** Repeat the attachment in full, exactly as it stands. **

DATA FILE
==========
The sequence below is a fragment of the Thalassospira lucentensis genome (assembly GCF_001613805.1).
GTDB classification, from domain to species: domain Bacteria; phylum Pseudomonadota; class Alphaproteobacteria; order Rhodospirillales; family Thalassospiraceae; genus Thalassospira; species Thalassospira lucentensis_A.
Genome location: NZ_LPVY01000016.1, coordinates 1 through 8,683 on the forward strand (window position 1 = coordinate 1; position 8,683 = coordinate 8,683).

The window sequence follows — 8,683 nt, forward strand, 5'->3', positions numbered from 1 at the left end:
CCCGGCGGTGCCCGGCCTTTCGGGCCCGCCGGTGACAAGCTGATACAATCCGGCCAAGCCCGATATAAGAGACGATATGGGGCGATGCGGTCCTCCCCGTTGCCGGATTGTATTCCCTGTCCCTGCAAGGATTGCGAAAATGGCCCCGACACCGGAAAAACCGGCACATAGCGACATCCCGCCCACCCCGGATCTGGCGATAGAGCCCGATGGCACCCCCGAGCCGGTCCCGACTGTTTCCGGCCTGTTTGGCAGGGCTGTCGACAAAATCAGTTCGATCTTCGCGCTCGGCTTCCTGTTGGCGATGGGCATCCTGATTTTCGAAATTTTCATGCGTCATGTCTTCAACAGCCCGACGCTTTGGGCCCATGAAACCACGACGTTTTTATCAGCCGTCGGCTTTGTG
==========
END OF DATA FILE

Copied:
The sequence below is a fragment of the Thalassospira lucentensis genome (assembly GCF_001613805.1).
GTDB classification, from domain to species: domain Bacteria; phylum Pseudomonadota; class Alphaproteobacteria; order Rhodospirillales; family Thalassospiraceae; genus Thalassospira; species Thalassospira lucentensis_A.
Genome location: NZ_LPVY01000016.1, coordinates 1 through 8,683 on the forward strand (window position 1 = coordinate 1; position 8,683 = coordinate 8,683).

The window sequence follows — 8,683 nt, forward strand, 5'->3', positions numbered from 1 at the left end:
CCCGGCGGTGCCCGGCCTTTCGGGCCCGCCGGTGACAAGCTGATACAATCCGGCCAAGCCCGATATAAGAGACGATATGGGGCGATGCGGTCCTCCCCGTTGCCGGATTGTATTCCCTGTCCCTGCAAGGATTGCGAAAATGGCCCCGACACCGGAAAAACCGGCACATAGCGACATCCCGCCCACCCCGGATCTGGCGATAGAGCCCGATGGCACCCCCGAGCCGGTCCCGACTGTTTCCGGCCTGTTTGGCAGGGCTGTCGACAAAATCAGTTCGATCTTCGCGCTCGGCTTCCTGTTGGCGATGGGCATCCTGATTTTCGAAATTTTCATGCGTCATGTCTTCAACAGCCCGACGCTTTGGGCCCATGAAACCACGACGTTTTTATCAGCCGTCGGCTTTGTG